House prices 'saw north-south divide in 2010'

Image caption The value of terraced homes over the year was unchanged, the report says

Changes to the value of homes in England and Wales in 2010 was marked by a north-south divide, new figures have suggested.

Regions in the south of the country saw prices rise over the year, led by a 6.2% increase in London, the Land Registry said.

But the value of homes dipped in northern regions, with the biggest fall of 3.3% in the North East.

Average prices rose by 1.5% in December 2010 compared with a year earlier.

However, there was a 0.2% drop from November to December, the Land Registry said.

The typical home in England and Wales was valued at £163,814, the survey found.

According to a recent separate survey by the Nationwide building society, house prices in Scotland fell by 2% during the course of 2010, to £137,491.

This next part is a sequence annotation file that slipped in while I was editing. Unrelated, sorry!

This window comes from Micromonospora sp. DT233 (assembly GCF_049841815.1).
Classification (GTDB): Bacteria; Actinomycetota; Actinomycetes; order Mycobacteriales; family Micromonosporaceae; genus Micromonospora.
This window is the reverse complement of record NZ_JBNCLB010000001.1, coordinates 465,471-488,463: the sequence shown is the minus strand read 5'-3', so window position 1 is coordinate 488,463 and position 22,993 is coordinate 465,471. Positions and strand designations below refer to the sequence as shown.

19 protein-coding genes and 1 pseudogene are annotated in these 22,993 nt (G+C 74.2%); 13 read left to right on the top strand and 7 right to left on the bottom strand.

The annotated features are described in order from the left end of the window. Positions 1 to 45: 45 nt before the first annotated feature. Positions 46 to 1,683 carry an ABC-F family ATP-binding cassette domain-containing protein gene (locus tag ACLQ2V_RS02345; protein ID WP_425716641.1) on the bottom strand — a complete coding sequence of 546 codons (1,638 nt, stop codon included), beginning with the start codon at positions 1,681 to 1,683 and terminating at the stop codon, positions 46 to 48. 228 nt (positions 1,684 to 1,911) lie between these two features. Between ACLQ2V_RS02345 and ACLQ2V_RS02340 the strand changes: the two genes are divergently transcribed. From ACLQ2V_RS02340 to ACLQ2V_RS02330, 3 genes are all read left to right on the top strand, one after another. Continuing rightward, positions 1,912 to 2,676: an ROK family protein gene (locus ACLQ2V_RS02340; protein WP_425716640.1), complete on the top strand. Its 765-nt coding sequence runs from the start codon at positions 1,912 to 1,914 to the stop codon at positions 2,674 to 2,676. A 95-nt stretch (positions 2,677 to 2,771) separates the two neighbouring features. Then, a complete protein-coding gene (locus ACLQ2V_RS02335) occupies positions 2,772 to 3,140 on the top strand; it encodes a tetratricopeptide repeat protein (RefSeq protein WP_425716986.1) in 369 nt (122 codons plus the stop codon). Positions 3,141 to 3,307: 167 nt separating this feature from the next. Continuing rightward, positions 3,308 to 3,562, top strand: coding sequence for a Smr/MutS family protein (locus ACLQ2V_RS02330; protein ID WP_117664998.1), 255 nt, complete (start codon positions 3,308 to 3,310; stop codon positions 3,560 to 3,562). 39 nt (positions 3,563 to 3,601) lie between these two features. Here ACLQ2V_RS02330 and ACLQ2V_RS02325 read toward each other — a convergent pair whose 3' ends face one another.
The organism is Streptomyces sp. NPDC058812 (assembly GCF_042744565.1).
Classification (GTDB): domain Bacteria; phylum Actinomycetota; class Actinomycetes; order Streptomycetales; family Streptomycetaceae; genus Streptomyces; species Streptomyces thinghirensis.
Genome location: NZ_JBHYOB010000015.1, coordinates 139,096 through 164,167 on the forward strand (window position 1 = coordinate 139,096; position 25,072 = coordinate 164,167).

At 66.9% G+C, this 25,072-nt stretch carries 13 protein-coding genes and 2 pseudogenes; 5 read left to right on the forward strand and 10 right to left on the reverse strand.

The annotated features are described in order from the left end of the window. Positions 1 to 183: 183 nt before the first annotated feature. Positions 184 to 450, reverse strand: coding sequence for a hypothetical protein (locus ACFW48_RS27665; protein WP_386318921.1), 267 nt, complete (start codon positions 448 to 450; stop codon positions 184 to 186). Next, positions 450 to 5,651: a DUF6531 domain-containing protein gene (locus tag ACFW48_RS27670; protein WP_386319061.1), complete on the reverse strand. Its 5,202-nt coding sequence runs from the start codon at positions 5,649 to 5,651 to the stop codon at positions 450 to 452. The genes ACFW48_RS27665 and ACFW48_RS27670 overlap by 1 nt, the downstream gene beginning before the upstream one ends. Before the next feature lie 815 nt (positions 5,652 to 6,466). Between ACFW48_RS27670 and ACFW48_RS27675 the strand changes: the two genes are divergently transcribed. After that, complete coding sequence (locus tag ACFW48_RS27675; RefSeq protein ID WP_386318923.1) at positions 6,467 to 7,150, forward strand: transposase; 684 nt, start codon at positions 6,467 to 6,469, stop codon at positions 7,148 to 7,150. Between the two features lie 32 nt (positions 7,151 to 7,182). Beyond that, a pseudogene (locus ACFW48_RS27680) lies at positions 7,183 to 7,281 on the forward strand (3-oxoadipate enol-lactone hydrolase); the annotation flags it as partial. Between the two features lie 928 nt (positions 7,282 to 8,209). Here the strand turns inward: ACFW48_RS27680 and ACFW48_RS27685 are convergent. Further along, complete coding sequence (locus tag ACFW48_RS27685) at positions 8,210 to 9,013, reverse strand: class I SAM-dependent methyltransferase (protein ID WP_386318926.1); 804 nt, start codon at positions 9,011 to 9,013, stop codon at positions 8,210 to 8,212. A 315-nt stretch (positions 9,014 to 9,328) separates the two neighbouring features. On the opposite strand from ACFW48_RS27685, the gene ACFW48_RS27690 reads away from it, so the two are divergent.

Five regions in England and Wales saw prices rise from December 2009 to December 2010.

They were London (6.2%), the South-East of England (2.7%), the East of England (2.5%), the South-West of England (1.1%), and the West Midlands (0.2%).

There were price falls in the North-East of England (-3.3%), Wales (-1.2%), Yorkshire and the Humber (-1.2%), the North-West of England (-1.1%), and the East Midlands (-0.2%).

Prices of detached homes increased the most on average in England and Wales, with a typical detached home rising in price by 2.9%. Flats were up 1.9% in December 2010 compared with December 2009.

During the same period, semi-detached homes went up in value by 1.3%, and terraced homes remained unchanged.

The figures are broadly similar to other surveys reports of prices in 2010.

Commentators' views of the direction of house prices in 2011 are not all the same, but there is a general view that activity in the housing market will be relatively flat during the year.

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